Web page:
I think the way I feel about my long run (before the day of the run) is determined by how the rest of the week had been. This week, I have to admit that I wasn't very enthusiastic about my long run because I've had one of the most exhausting week since I moved here 4(!) months ago. It started with getting over a cold from that dreadful fever last week, and proceeded with a non-stop work week, thanks to the Annual Elected Coordinated Period for Medicare. (In layman's term, it's a period of free-for-all for most people who have Medicare, and the phones won't stop ringing.) I worked and worked, and even went to an off-site some where 30 minutes away from Jamaica, Queens to do presentations. I was already exhausted on Monday from being sick, and I was depleted on Friday.
I was battling a general fatigue throughout the week, but I had completely gotten over the cold and really didn't have any excuse to ditch my run. After stalling for a little bit, I finally just got over it, got ready, and went out the door.
This entire week, when I first start running, I've had this sensation that I'm not really there. My mind becomes a big blur, and it's almost miraculous that my legs keep moving, because I have no conscious thought through my head. I'm blaming it on the fact that I'm tired. I had this sensation again this morning, and I wasn't really aware of what I was doing until after I crossed the bridge, which is pretty much 3 miles into the run.
On Sundays, there are considerably more people running then any other mornings. I try to not pass any judgments, but you can tell right away if someone is not a frequent runner. The dead give-away is if anyone, male or female, is running in sweats. After you run a couple of time, you realize how burdensome it is to wear heavy clothing, and you pretty much shy away from anything cotton. When I see someone running in big old sweats I assume right away that they don't run very often.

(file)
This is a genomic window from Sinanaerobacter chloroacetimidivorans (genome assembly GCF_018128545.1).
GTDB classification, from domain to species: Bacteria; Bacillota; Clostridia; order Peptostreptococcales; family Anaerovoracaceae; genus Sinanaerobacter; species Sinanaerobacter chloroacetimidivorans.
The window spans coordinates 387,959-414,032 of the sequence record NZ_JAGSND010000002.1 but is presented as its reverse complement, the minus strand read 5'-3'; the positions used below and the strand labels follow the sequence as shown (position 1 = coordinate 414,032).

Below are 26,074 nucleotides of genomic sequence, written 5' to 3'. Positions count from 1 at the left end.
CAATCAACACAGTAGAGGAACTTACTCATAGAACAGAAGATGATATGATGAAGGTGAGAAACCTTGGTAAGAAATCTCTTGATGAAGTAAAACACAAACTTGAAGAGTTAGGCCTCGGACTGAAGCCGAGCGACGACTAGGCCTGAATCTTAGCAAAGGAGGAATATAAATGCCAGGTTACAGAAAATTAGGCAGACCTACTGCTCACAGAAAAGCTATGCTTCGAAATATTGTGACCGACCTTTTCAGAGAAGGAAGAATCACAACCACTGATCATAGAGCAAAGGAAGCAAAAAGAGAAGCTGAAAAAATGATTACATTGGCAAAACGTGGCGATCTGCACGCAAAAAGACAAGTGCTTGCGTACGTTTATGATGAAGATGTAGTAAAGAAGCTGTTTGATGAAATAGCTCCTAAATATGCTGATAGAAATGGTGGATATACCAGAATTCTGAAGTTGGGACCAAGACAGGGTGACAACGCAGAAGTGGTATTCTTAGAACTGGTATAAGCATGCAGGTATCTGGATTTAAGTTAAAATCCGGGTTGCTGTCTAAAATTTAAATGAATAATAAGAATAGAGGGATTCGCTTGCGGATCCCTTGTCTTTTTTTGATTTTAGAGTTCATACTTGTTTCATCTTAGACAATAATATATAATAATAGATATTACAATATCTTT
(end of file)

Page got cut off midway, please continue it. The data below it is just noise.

I ran to Central Park. I went around the reservoir twice today (SO much better puddle-free), got back on the loop route, and kept running. Around mile 8ish, I noticed how slowly I was going, and these sweats-clad people were passing me. When I run for more than an hour, I never feel like I'm flying the entire time, but the fact that these infrequent runners were passing me left and right made me realize how SLOWLY I must have been going. I couldn't go any faster, though. I just couldn't. I shook off the dumb pride and kept at my own speed, and trucked along the E 110th St. hill. (Just fyi, you're going to hear about this hill often. It's pretty killer and long.)
Last week, I had a problem of mustering the energy to keep going. This week, that was not an issue. I was going tortoise-slow, but I didn't want to stop. I ran the entire 12.7 miles I ended up running. (That 0.3 miles that would have made it 13 kind of kills me) I was slow but steady, and I felt good when I saw Columbus Circle. Columbus Circle is on the last mile of my route, and I've made the mistake several times of expecting to see the CNN building at Columbus Circle way too early, and thus being discouraged and tired. Today, I was surprised to see it at the time that I saw it, and went on my merry way towards 5th Ave, which is the end of the route.
I could have gone further and crossed the bridge, but there's something about going from the beautiful park to the industrial part of the bridge that makes it unappealing, especially at the end of the run when you kind of need a boost. I figured I ran at least 12 miles at that point ( I need my heart rate monitor to actually track this kind of shiz), and saw the bus and took it home.
So that's that. FINALLY a successful run. I suppose next week is my half-marathon mileage week. I should be more than ready, since I have ample time to rest before, aka Thanksgiving weekend. HAPPY THANKSGIVING everyone!!